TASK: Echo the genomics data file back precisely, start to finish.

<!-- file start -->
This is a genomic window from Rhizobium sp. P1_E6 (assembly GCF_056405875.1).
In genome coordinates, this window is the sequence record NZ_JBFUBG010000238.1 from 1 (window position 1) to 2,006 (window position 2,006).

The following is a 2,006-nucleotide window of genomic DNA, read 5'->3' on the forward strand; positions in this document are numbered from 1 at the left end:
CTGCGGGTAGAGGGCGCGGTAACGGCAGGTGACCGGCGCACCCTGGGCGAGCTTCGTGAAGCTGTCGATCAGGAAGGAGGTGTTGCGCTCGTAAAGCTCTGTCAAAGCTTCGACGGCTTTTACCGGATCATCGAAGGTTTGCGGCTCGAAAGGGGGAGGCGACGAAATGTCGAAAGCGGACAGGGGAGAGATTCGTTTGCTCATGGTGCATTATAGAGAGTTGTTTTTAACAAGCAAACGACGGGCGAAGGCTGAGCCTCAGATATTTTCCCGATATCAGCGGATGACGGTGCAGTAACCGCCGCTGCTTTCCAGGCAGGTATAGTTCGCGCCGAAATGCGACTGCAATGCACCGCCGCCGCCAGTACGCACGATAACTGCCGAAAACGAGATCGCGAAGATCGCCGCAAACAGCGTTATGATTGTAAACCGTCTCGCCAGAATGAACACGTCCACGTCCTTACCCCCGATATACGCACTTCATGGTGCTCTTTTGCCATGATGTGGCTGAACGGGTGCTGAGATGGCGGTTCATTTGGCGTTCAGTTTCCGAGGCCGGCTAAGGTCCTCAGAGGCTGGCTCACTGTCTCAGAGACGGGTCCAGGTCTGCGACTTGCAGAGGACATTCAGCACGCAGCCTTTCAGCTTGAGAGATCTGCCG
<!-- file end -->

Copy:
This is a genomic window from Rhizobium sp. P1_E6 (assembly GCF_056405875.1).
In genome coordinates, this window is the sequence record NZ_JBFUBG010000238.1 from 1 (window position 1) to 2,006 (window position 2,006).

The following is a 2,006-nucleotide window of genomic DNA, read 5'->3' on the forward strand; positions in this document are numbered from 1 at the left end:
CTGCGGGTAGAGGGCGCGGTAACGGCAGGTGACCGGCGCACCCTGGGCGAGCTTCGTGAAGCTGTCGATCAGGAAGGAGGTGTTGCGCTCGTAAAGCTCTGTCAAAGCTTCGACGGCTTTTACCGGATCATCGAAGGTTTGCGGCTCGAAAGGGGGAGGCGACGAAATGTCGAAAGCGGACAGGGGAGAGATTCGTTTGCTCATGGTGCATTATAGAGAGTTGTTTTTAACAAGCAAACGACGGGCGAAGGCTGAGCCTCAGATATTTTCCCGATATCAGCGGATGACGGTGCAGTAACCGCCGCTGCTTTCCAGGCAGGTATAGTTCGCGCCGAAATGCGACTGCAATGCACCGCCGCCGCCAGTACGCACGATAACTGCCGAAAACGAGATCGCGAAGATCGCCGCAAACAGCGTTATGATTGTAAACCGTCTCGCCAGAATGAACACGTCCACGTCCTTACCCCCGATATACGCACTTCATGGTGCTCTTTTGCCATGATGTGGCTGAACGGGTGCTGAGATGGCGGTTCATTTGGCGTTCAGTTTCCGAGGCCGGCTAAGGTCCTCAGAGGCTGGCTCACTGTCTCAGAGACGGGTCCAGGTCTGCGACTTGCAGAGGACATTCAGCACGCAGCCTTTCAGCTTGAGAGATCTGCCG